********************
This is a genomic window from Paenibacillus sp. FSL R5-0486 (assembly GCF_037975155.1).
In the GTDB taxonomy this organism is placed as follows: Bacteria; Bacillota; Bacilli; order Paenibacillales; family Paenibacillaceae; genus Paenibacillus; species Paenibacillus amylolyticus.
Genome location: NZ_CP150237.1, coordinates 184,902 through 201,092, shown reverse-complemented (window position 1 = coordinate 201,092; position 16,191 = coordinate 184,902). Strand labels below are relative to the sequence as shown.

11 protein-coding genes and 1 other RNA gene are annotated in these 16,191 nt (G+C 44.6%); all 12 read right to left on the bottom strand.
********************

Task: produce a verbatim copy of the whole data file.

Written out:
This is a genomic window from Paenibacillus sp. FSL R5-0486 (assembly GCF_037975155.1).
In the GTDB taxonomy this organism is placed as follows: Bacteria; Bacillota; Bacilli; order Paenibacillales; family Paenibacillaceae; genus Paenibacillus; species Paenibacillus amylolyticus.
Genome location: NZ_CP150237.1, coordinates 184,902 through 201,092, shown reverse-complemented (window position 1 = coordinate 201,092; position 16,191 = coordinate 184,902). Strand labels below are relative to the sequence as shown.

11 protein-coding genes and 1 other RNA gene are annotated in these 16,191 nt (G+C 44.6%); all 12 read right to left on the bottom strand.